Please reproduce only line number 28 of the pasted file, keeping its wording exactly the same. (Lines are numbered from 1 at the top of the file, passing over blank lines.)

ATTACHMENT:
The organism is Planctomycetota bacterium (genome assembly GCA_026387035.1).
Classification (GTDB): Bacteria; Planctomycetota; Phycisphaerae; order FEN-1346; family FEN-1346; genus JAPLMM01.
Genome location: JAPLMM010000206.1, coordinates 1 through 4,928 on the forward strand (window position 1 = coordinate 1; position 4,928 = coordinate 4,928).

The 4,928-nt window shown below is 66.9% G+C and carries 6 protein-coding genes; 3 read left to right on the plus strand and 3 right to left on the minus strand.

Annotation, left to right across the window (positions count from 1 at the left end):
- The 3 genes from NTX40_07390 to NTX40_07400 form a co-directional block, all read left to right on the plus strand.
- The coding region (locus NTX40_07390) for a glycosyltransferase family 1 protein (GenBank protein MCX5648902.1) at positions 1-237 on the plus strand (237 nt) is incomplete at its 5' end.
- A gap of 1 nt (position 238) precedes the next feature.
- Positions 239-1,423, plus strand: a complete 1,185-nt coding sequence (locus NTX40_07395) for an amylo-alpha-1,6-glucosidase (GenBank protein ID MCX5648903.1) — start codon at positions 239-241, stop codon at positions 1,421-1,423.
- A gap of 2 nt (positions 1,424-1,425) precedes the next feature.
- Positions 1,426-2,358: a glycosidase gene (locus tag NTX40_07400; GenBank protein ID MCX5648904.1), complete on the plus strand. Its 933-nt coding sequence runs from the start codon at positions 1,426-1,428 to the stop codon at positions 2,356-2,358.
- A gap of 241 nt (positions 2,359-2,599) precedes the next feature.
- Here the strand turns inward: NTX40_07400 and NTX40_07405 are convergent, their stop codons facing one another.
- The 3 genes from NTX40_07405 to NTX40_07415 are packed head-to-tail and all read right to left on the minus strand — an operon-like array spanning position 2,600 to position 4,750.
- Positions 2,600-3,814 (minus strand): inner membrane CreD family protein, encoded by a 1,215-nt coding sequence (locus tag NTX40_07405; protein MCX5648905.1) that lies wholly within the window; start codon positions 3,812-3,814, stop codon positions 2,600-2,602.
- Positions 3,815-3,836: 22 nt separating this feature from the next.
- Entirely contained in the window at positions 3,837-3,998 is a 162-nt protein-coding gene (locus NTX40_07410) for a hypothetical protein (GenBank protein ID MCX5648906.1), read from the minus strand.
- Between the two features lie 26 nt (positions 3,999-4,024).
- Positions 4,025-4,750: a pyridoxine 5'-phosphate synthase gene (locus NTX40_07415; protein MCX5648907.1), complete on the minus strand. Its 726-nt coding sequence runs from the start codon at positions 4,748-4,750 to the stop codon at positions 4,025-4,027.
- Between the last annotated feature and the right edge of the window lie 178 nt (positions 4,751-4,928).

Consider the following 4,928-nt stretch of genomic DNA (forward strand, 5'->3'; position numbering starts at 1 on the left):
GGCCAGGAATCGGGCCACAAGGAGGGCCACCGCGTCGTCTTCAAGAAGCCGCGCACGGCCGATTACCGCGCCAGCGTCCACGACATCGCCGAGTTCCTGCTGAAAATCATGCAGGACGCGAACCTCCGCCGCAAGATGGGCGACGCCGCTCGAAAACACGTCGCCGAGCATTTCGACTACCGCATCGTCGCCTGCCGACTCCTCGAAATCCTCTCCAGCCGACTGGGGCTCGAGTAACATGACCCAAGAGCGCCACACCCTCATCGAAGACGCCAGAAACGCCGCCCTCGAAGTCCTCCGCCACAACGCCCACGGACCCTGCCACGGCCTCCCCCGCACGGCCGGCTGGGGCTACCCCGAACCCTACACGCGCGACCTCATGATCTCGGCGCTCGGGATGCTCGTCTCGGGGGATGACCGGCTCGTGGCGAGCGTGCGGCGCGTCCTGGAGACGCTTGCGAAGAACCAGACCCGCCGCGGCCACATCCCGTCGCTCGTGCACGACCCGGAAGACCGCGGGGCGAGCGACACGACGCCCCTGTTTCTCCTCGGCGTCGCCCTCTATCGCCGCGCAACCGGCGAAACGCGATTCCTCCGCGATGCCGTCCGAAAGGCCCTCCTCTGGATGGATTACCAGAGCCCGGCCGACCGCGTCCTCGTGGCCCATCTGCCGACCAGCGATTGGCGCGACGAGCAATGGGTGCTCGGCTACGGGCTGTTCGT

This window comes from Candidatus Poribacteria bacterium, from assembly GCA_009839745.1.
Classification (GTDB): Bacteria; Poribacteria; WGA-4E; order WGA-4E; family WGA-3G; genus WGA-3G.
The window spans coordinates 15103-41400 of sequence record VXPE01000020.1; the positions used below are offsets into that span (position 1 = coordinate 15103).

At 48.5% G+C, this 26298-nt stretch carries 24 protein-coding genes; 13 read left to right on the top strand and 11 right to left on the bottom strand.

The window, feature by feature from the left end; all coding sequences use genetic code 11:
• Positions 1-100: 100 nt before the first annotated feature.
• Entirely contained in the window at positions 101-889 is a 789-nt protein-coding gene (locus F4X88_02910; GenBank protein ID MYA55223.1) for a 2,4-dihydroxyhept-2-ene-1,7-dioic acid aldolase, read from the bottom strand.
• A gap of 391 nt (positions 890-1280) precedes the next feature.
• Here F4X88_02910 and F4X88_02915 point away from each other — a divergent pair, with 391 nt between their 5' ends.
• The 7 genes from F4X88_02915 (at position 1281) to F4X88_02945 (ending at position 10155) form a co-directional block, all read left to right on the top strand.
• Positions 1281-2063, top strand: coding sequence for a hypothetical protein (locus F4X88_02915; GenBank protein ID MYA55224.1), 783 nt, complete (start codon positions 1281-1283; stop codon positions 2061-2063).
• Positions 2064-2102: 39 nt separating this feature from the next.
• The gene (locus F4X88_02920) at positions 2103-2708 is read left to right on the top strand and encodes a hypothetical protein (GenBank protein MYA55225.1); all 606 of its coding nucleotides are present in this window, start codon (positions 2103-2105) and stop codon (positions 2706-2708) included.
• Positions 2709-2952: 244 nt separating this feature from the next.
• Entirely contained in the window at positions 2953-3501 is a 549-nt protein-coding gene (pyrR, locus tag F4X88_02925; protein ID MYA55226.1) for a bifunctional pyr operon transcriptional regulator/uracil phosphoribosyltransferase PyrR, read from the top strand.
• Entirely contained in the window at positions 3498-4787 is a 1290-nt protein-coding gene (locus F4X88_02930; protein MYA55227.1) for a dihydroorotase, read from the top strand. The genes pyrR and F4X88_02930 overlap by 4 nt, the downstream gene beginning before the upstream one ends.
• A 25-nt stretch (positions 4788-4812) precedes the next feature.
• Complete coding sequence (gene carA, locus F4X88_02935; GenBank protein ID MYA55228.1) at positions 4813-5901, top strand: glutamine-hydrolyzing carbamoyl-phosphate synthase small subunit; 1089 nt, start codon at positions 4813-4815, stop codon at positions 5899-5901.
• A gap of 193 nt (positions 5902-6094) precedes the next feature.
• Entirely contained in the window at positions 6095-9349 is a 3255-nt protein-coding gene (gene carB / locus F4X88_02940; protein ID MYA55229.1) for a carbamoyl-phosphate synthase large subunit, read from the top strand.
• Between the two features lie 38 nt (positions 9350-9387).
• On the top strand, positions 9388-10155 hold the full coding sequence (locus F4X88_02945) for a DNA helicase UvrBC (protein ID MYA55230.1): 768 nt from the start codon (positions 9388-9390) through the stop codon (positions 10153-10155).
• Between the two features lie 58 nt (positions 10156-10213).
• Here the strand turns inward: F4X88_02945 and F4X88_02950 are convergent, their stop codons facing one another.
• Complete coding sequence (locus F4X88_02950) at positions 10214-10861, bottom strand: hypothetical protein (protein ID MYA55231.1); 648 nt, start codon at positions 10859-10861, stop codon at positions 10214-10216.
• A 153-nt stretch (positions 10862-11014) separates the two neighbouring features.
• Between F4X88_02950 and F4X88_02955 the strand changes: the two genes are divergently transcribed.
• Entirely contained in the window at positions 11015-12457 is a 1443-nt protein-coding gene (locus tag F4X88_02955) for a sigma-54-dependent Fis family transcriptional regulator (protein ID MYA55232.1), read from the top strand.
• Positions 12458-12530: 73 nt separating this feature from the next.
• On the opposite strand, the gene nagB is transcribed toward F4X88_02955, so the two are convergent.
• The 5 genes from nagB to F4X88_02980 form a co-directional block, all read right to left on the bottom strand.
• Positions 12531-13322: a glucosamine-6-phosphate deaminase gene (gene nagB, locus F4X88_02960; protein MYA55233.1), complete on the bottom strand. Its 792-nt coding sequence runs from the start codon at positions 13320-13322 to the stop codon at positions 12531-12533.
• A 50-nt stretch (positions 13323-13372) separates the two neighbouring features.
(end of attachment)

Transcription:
• Positions 1-100: 100 nt before the first annotated feature.